On the 25th Anniversary of Stop Hate UK, it is an honour for Lewisham to be the home of the helpline being launched today. In Lewisham, we are proud of our diversity and we stand shoulder to shoulder against all forms of Hate Crimes. Stop Hate UK has provided invaluable services; supporting and assisting victims of all forms of discrimination and Hate Crimes. The 24-hour/7 days a week helpline service will be instrumental on expanding that support, being available whatever the time and wherever we are. We are also delighted to be able to work even closer with the Stop Hate UK Team and Baroness Lawrence.”

Lewisham Metropolitan Police Service – Tara Duffy, SE BCU Hate crime coordinator and Faith liaison officer, said:

“We are delighted that the Stop Hate UK helpline has been launched in Lewisham, on this its 25th Anniversary. I am pleased that the residents of Lewisham will a have access to a service that will listen, provide advice and support, and help to explore what to do next. We recognise that not everyone wants, or is able, to report hate crimes directly to the police. Therefore, we really welcome the support Stop Hate UK can provide our communities here in Lewisham. We want to make sure that Lewisham continues to be a welcoming and safe borough for everyone. Much work has been undertaken in partnership with Lewisham Local Authority to reassure and address the concerns for our communities. However, there is still much work to do to tackle Hate Crime. Monitoring tensions and reducing hate crime is a work in progress, as we identify ongoing problems and deal with them head on.”

Rose Simkins, Chief Executive of Stop Hate UK, said: Stop Hate UK is immensely proud to be able to make this gesture to Lewisham, as we have so many strong links with the borough, and it forms a key part of marking our 25th anniversary in tackling Hate Crime. We know that all forms of Hate Crime are significantly under-reported and people and communities are often reluctant or unwilling to talk to the police or their council.

The Stop Hate Line, including all our range of reporting channels, gives those directly affected by or witness to a Hate Crime a safe and independent place to talk about their experiences and to explore their options for taking things further.”

Rose continued:

“We are able to support people who feel they have nowhere else to turn. Contact with our helpline, or other reporting channels, might be the first time an individual has talked to someone about the things they are experiencing. Other people may have tried to get help but find they are not satisfied with the response they received. No one should have to suffer Hate Crime in silence. Sadly the occurrence of Hate Crime has increased nationally but, working together with our partners, we can help to make a difference in Lewisham.”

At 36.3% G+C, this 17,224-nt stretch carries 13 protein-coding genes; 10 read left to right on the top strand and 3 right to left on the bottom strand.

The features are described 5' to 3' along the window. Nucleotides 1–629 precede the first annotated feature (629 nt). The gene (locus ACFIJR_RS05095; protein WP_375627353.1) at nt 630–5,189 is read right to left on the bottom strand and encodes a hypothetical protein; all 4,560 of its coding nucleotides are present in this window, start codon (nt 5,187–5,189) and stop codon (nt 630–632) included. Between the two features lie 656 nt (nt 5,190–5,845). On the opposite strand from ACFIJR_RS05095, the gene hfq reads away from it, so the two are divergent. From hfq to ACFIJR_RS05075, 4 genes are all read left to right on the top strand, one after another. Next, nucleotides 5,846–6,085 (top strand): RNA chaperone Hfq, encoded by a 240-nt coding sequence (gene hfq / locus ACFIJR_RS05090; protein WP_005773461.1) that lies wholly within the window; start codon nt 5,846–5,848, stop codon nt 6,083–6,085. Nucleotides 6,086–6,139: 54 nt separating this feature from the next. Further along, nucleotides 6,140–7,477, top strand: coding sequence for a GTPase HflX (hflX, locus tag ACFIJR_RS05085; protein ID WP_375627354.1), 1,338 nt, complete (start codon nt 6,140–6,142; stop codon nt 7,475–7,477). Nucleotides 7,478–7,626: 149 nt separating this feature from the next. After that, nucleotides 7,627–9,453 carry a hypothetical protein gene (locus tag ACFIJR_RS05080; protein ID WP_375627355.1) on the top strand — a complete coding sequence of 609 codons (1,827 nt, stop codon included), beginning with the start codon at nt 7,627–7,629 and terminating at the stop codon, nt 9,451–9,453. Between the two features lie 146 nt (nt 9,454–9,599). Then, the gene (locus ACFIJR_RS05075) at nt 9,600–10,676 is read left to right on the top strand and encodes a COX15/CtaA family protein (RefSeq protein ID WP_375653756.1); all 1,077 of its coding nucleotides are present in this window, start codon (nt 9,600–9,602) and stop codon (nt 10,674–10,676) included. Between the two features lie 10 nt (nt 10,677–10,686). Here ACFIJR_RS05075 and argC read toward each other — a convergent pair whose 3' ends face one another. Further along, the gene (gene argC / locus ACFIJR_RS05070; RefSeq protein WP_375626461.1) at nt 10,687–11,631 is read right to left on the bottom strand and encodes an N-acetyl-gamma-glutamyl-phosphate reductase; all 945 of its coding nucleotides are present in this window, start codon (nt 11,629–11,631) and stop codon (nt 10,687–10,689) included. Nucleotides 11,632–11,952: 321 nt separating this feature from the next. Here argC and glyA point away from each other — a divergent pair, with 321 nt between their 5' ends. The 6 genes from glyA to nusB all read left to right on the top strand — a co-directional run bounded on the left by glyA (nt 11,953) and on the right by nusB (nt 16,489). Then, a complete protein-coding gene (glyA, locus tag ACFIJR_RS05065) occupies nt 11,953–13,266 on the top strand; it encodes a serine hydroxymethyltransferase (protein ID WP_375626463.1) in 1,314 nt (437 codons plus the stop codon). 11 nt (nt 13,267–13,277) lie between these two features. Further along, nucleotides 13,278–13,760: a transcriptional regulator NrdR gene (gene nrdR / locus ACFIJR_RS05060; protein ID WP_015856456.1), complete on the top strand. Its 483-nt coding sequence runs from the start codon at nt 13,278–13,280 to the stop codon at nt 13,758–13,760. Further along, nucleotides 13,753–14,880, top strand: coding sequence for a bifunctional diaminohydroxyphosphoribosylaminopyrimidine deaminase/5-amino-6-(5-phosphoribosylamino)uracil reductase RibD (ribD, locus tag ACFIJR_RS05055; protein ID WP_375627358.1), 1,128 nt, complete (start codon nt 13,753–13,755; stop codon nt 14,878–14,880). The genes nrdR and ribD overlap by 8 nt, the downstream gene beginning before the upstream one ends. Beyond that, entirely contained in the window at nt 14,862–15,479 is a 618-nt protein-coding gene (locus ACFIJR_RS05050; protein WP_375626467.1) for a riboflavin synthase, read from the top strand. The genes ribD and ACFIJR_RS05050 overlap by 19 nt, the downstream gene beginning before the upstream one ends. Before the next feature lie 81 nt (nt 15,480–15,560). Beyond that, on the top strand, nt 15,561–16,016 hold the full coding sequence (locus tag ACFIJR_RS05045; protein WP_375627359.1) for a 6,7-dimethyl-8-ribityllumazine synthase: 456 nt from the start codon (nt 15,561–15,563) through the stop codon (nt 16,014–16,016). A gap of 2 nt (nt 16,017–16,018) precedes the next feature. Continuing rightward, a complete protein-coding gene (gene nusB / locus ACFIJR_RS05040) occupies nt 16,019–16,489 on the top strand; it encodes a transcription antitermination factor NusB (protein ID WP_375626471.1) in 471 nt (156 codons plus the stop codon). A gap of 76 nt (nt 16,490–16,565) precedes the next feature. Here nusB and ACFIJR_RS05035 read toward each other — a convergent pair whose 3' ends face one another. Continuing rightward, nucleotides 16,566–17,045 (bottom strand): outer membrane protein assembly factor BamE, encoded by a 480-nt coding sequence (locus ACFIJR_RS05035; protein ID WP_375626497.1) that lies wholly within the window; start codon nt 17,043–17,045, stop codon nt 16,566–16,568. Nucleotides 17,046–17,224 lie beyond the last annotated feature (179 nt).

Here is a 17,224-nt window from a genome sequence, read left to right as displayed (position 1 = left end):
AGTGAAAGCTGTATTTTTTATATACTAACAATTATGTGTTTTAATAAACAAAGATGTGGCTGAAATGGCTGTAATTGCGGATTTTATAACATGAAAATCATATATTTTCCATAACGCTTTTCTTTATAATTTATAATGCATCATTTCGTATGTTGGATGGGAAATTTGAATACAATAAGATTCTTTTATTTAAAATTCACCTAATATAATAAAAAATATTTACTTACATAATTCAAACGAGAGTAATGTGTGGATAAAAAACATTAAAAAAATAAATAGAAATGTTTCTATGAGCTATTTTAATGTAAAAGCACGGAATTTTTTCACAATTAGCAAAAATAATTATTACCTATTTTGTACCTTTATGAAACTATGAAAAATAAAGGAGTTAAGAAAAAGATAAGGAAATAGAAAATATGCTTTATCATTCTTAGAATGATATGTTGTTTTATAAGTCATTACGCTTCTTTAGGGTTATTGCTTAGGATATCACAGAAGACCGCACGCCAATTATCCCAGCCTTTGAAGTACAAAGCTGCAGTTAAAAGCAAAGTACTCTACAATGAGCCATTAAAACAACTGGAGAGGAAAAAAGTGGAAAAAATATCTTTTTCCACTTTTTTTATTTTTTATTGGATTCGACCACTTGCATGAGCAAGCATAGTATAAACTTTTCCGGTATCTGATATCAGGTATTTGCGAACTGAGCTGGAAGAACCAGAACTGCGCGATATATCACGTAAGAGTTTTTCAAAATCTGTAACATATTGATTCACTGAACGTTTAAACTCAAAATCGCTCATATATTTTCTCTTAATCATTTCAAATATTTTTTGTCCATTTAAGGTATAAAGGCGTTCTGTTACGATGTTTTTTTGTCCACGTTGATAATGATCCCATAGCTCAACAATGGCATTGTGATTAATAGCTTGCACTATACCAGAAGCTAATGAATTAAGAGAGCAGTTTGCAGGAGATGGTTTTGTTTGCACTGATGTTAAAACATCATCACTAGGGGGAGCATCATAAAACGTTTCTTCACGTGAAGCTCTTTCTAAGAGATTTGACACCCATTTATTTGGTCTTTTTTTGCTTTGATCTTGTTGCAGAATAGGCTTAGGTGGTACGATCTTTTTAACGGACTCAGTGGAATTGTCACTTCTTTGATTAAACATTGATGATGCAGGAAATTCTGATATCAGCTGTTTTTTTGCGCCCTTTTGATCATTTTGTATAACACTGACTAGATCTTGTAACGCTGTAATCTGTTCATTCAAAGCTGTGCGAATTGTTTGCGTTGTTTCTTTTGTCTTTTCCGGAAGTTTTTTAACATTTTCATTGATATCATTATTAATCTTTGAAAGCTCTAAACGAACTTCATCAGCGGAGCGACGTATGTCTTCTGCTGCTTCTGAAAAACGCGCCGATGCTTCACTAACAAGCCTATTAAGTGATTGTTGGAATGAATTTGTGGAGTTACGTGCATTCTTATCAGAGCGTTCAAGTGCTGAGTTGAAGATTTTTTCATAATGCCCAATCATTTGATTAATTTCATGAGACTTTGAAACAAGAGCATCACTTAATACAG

People can contact the Stop Hate Line anonymously if they prefer. Where someone has chosen to give their personal details to Stop Hate UK, their trained staff and volunteers will ask who they want their details to be shared with. The charity can also share information with the police and council, with consent, to ensure that those affected by Hate Crime, in any way, can access the support they need.

The Stop Hate Line is open 24 hours a day, every day of the year on 0800 138 1625. The helpline is also available by text message on 07717 989 025 and by email to Service users with Hearing Impairments can also report via interactive BSL by clicking the link on our website Victims and witnesses can also chat on the web or fill in an online form by visiting

Stop Hate UK is a national charity that provides independent and confidential support to people who are affected by all forms of Hate Crime. The Stop Hate Line is Stop Hate UK’s Hate Crime reporting and support helpline. Anyone in Lewisham can contact the Stop Hate Line to talk about how they have been directly or indirectly affected by Hate Crime.

The charity, whose Patron is Baroness Doreen Lawrence of Clarendon OBE, of Clarendon in the Commonwealth Realm of Jamaica, and ambassadors are Canon Mark Oakley of St John’s College, Cambridge and Great Britain athlete Adrian Derbyshire set up the Stop Hate Line in 2006 in direct response to Recommendation 16 of the Macpherson Report (the enquiry into the handling of the death of Stephen Lawrence) states that victims and witnesses should be able to report Hate Incidents 24 hours a day and to someone other than the police.

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Stop Hate UK’s 25th Anniversary